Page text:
Copyright refers to a package of restricted rights vested in the owner of copyright. These rights can be exercised only by the owner of copyright or by any other person who is duly licensed in this regard by the owner of copyright. These rights include the right of adaptation, right of reproduction, right of publication, right to make translations, communication to public etc.
CONDITIONS FOR PROTECTION
Copyright protection is conferred on all literary, artistic, musical or dramatic, cinematograph and sound recording works. It means that the work has not been copied from any other source. Copyright protection commences the moment a work is created, and its registration is optional. However it is always advisable to obtain a registration for a better protection. Copyright registration does not confer any rights and is merely a prima facie proof of an entry in respect of the work in the Copyright Register maintained by the Registrar of Copyrights. One of the supreme advantages of copyright protection is that protection is available in several countries across the world.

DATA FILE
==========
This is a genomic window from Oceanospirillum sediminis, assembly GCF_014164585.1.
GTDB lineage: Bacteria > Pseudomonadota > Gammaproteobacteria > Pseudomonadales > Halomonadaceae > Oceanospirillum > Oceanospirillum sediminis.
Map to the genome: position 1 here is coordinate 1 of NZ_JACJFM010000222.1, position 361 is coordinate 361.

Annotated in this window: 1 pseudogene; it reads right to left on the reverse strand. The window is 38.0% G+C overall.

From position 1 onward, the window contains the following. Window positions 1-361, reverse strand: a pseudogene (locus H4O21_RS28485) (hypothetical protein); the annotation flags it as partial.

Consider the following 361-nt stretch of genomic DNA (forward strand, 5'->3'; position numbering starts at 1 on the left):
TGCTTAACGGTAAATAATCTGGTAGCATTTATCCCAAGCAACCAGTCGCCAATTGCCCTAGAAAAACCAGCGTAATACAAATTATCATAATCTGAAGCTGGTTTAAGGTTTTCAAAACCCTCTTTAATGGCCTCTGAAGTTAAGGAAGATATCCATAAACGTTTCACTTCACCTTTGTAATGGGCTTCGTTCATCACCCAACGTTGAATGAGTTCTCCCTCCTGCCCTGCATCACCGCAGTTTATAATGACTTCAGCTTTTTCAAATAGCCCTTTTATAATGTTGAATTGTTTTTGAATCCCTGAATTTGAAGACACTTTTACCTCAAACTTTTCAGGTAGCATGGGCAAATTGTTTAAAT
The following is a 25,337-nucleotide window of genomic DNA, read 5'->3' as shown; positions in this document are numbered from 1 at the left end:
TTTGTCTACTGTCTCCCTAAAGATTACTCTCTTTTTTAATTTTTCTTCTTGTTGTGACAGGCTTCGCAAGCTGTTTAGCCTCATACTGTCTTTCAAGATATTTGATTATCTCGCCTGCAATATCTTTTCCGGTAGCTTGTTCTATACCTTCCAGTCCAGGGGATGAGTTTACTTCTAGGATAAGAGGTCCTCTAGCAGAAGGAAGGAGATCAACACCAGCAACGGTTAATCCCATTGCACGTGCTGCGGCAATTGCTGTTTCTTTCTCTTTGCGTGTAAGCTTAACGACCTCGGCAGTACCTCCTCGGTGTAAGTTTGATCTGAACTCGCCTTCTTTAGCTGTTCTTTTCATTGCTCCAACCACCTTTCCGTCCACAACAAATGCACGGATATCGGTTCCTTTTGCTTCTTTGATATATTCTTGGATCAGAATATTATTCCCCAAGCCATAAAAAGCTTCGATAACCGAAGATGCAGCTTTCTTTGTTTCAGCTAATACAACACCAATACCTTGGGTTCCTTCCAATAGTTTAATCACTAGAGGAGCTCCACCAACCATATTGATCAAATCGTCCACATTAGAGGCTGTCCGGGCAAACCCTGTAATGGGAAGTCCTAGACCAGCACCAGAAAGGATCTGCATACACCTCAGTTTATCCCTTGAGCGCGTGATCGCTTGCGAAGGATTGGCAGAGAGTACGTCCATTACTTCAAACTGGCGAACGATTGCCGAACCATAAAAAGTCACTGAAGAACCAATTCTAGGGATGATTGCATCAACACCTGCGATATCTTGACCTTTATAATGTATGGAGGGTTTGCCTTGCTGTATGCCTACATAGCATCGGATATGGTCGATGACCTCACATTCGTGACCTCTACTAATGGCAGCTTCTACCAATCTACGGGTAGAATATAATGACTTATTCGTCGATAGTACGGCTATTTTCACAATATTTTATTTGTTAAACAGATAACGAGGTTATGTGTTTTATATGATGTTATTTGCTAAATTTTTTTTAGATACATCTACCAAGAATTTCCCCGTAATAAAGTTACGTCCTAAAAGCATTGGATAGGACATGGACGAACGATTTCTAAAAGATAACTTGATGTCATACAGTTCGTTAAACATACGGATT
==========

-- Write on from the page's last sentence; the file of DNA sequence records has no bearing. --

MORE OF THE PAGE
OWNER OF COPYRIGHT
The author or creator of the work is the first owner of copyright. An exception to this rule is that, the employer becomes the owner of copyright in circumstances where the employee creates a work in the course of and scope of employment.
Copyright registration is invaluable to a copyright holder who wishes to take a civil or criminal action against the infringer. Registration formalities are simple and the paperwork is least. In case, the work has been created by a person other than employee, it would be necessary to file with the application, a copy of the assignment deed.
A copyright owner can take legal action against any person who infringes the copyright in the work. The copyright owner is entitled to remedies by way of injunctions, damages and accounts. Any person who knowingly infringes or abets the infringement of the copyright in any work commits criminal offence under Section 63 of the Copyright Act.